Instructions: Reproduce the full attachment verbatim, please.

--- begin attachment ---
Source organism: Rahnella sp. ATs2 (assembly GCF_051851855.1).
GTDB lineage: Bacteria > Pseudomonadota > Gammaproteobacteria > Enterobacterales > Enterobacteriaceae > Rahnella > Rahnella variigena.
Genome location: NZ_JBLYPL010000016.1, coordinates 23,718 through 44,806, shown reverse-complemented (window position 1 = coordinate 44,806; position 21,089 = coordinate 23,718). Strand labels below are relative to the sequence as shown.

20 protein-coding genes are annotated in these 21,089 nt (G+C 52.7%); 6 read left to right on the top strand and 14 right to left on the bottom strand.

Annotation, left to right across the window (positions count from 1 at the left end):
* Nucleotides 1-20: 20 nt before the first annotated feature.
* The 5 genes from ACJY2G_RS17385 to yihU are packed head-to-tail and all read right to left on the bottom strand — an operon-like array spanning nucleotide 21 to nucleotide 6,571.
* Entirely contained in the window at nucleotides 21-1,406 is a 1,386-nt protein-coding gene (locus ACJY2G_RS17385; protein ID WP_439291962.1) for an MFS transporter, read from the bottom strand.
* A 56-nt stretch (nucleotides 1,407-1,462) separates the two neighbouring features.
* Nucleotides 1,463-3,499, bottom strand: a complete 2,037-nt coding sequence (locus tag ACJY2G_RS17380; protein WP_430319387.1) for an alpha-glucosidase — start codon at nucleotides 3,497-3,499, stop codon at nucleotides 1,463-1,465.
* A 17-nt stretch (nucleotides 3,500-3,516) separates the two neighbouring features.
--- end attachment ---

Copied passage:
Source organism: Rahnella sp. ATs2 (assembly GCF_051851855.1).
GTDB lineage: Bacteria > Pseudomonadota > Gammaproteobacteria > Enterobacterales > Enterobacteriaceae > Rahnella > Rahnella variigena.
Genome location: NZ_JBLYPL010000016.1, coordinates 23,718 through 44,806, shown reverse-complemented (window position 1 = coordinate 44,806; position 21,089 = coordinate 23,718). Strand labels below are relative to the sequence as shown.

20 protein-coding genes are annotated in these 21,089 nt (G+C 52.7%); 6 read left to right on the top strand and 14 right to left on the bottom strand.

Annotation, left to right across the window (positions count from 1 at the left end):
* Nucleotides 1-20: 20 nt before the first annotated feature.
* The 5 genes from ACJY2G_RS17385 to yihU are packed head-to-tail and all read right to left on the bottom strand — an operon-like array spanning nucleotide 21 to nucleotide 6,571.
* Entirely contained in the window at nucleotides 21-1,406 is a 1,386-nt protein-coding gene (locus ACJY2G_RS17385; protein ID WP_439291962.1) for an MFS transporter, read from the bottom strand.
* A 56-nt stretch (nucleotides 1,407-1,462) separates the two neighbouring features.
* Nucleotides 1,463-3,499, bottom strand: a complete 2,037-nt coding sequence (locus tag ACJY2G_RS17380; protein WP_430319387.1) for an alpha-glucosidase — start codon at nucleotides 3,497-3,499, stop codon at nucleotides 1,463-1,465.
* A 17-nt stretch (nucleotides 3,500-3,516) separates the two neighbouring features.